Carbon offset does indeed occur by the export of hydropower from Nepal to India. It is also true that, due to submerged vegetation in the reservoir, methane is indeed generated by the reservoir. If the carbon offset by the former is more than carbon equivalent emitted by the latter, then there is considerable value in such carbon offset. A pragmatic approach on the part of Nepali hydrocracy would have been to ensure that Nepal isn’t shortchanged of the proceeds of carbon trading emanating from the export of hydropower from West Seti project. But this section of hydrocracy that profess their love for Nepal, wish that no question like this is raised such that Indian establishment becomes annoyed at the ineffectiveness of Nepali hydrocracy in protecting the Indian interest. West Seti project management opines that carbon offset hasn’t been traded for projects larger than 200 MW. There are two issues: One, there is no harm in trying for a larger project. Two, it is incumbent on the part of GoN to ensure that if any carbon offset from this project is traded in the future, Nepal’s rights are protected.
Therefore, under the arrangement for West Seti project, Nepal gets shortchanged in many ways. She has to internalize various costs like inundation/submergence by the reservoir and in Banke district, displacement of people by the reservoir and in Banke district, restriction on consumptive (irrigation) use of water in upstream area, unavailability of water in de-watered area to irrigate. While providing good quality power to India at low cost on top of providing benefit from flood control, augmented flow and carbon trading.
In this backdrop one wonders why Nepal is determined to go ahead with this project! The transfer of the power plant to Nepal after 30 years, free of cost has been used (even by the Supreme Court) to justify Nepal internalizing all the costs mentioned above to export peak-in energy at rock bottom price. However, India will keep flood control and augmented flow benefits permanently (even after handover of the plant in 30 years) as “existing prior consumptive use” principle will kick in while Nepal will lose 3004 ha under the reservoir and 1,630 ha permanently, 645 ha partially in Banke due to Laxmanpur “barrage” coupled with the augmented flow to India. In this backdrop it is hard to accept that even Supreme Court verdict has served national interest.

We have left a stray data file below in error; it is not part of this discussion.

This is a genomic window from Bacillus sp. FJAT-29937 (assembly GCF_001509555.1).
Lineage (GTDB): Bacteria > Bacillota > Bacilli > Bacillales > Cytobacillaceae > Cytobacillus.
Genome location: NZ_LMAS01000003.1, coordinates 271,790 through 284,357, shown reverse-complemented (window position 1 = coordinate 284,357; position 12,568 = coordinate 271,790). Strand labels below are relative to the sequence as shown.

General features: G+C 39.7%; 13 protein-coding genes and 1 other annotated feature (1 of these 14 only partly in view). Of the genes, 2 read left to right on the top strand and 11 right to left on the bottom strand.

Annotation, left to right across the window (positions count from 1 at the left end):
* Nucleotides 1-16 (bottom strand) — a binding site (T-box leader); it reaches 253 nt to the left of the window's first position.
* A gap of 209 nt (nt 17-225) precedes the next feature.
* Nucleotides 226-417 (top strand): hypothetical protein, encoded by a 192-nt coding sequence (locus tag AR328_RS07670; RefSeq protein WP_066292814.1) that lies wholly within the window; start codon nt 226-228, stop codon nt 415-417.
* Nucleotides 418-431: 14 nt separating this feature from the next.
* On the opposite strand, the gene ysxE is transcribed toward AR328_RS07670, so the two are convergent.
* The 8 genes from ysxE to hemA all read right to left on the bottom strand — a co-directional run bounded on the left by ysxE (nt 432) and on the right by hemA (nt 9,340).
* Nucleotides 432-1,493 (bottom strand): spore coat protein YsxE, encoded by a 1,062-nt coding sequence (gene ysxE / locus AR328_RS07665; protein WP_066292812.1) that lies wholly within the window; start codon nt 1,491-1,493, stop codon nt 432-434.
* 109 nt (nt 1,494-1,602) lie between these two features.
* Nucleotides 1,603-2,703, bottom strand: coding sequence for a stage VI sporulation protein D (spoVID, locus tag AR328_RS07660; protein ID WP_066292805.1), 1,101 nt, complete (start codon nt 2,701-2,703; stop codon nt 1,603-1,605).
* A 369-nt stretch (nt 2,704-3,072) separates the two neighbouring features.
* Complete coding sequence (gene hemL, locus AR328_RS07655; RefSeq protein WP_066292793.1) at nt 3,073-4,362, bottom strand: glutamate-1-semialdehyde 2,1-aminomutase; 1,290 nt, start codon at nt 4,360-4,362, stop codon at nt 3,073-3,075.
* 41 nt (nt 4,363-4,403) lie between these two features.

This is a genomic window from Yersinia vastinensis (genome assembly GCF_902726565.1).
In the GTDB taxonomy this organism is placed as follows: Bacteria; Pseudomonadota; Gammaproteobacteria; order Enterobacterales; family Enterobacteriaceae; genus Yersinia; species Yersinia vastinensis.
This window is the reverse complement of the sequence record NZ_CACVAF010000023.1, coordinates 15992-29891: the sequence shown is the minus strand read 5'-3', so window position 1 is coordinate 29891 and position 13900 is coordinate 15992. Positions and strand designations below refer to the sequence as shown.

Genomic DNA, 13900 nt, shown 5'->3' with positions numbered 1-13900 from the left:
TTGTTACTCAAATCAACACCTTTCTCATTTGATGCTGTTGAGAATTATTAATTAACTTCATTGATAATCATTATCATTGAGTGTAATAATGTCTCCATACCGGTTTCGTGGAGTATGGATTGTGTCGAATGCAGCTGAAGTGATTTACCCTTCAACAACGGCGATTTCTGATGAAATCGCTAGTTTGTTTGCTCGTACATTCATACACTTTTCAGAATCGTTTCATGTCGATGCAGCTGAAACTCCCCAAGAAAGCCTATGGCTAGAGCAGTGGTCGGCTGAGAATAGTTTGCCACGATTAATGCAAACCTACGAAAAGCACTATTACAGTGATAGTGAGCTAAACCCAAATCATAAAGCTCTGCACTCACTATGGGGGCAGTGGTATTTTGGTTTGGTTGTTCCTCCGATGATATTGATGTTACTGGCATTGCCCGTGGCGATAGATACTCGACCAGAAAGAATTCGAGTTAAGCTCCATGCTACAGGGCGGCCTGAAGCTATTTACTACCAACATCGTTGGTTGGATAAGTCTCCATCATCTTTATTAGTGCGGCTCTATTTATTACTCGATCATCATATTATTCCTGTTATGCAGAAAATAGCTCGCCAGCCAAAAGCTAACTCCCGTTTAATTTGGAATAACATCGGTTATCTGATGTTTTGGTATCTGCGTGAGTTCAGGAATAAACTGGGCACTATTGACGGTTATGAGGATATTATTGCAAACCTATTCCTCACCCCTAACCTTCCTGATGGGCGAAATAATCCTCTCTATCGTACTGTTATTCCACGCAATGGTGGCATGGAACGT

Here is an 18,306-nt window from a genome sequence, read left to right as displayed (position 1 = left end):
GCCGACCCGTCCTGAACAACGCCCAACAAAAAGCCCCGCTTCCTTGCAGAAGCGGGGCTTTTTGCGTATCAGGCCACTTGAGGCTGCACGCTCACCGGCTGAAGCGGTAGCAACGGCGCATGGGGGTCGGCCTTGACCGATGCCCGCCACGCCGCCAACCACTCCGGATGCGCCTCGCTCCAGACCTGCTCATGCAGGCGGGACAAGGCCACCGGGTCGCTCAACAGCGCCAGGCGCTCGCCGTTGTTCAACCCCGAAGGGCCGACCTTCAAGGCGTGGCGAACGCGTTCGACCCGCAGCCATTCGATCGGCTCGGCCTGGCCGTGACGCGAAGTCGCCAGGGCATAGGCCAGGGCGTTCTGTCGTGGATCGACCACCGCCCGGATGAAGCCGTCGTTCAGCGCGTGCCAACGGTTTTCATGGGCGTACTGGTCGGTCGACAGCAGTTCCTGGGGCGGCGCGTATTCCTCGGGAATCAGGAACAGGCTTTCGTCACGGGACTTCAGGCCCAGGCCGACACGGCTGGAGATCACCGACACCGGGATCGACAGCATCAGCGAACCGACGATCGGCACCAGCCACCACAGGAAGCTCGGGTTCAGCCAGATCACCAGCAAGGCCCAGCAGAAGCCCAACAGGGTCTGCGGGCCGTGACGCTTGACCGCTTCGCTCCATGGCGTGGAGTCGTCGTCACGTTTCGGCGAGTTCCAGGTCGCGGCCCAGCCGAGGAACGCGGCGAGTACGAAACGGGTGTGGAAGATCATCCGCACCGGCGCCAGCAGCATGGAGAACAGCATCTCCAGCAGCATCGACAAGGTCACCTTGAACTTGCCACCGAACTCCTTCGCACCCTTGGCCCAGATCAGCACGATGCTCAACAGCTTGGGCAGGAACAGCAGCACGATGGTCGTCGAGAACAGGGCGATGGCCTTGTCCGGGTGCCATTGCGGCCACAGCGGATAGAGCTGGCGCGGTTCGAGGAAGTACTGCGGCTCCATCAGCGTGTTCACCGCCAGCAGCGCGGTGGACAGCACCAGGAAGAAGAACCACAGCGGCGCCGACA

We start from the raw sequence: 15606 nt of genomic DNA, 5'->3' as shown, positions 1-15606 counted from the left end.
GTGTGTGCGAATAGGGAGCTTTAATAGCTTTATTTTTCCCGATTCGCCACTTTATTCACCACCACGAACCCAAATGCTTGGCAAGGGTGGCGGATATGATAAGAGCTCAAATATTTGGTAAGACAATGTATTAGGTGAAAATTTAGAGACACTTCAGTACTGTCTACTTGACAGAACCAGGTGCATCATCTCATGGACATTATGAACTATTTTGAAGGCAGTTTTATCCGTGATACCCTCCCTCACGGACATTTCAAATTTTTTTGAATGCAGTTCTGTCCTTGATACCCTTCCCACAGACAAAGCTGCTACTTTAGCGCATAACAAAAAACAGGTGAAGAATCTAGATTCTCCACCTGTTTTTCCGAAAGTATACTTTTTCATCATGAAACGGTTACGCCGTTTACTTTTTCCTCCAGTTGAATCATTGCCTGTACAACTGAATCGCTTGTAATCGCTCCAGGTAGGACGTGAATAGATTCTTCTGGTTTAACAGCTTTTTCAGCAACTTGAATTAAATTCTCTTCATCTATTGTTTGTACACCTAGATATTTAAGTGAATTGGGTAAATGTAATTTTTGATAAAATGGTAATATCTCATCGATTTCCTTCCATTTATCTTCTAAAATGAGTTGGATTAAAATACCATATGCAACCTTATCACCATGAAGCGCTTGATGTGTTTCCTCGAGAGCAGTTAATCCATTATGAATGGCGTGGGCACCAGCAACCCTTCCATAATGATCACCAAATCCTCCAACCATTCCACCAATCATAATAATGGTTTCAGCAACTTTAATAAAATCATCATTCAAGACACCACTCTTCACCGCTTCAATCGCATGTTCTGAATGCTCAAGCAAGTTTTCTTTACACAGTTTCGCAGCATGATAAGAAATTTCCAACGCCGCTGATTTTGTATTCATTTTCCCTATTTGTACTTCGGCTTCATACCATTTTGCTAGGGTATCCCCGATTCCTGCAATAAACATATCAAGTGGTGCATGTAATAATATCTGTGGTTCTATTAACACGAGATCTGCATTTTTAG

What has been said by the project proponents (echoed with glee by Nepal’s hydrocracy) is that Nepal will receive a project worth $ 1.2 billion free of cost in 30 years. This has got a cross section of Nepali hydrocracy enthralled which has succeeded in spreading the contagion to the uninformed general public. It needs to be remembered that the Present value of $ 1.2 billion to be received in 30-year hence is just $ 68.77 million – not a huge amount worth to be excited about. Similarly, looking at it from another perspective, depreciated value of the asset worth $ 1.2 billion today in 30 years is just, again, $ 48 million (after depreciating the property for 24 years). As the old saying goes, it will be tantamount to people going about bragging about having put on some weight while it was merely a case of swelling of the body. Because, thirdly, by then, although the civil works part may be in a fairly good condition but same will not be true in the case of electro-mechanical equipment which needs to be replaced in 25-30 years.
On the contrary Nepal stands to be shortchanged of $ 2.075 billion (at current price level) for the augmented flow of water over 25 years[ix], even if Nepal is to get back the augmented flow too after the handover of the project. Similarly, Nepal also is not going to receive $ 555 million for the carbon offset during 25 years operation of the plant that she is entitled to. Moreover, it also needs to be remembered that this calculation does not take into account the power benefit that is due to Nepal.
In this scenario, Nepal does not get what is rightfully due to it. But even after hand over of the project India will continue to keep benefit from flood control as well as from the augmented flow. She will end up having right to these permanently as she will use the principle of “existing prior consumptive use.” In Nepal’s case, the land inundated by the reservoir and Laxmanpur barrage will continue to remain unavailable to her permanently, till decommissioning of the plant.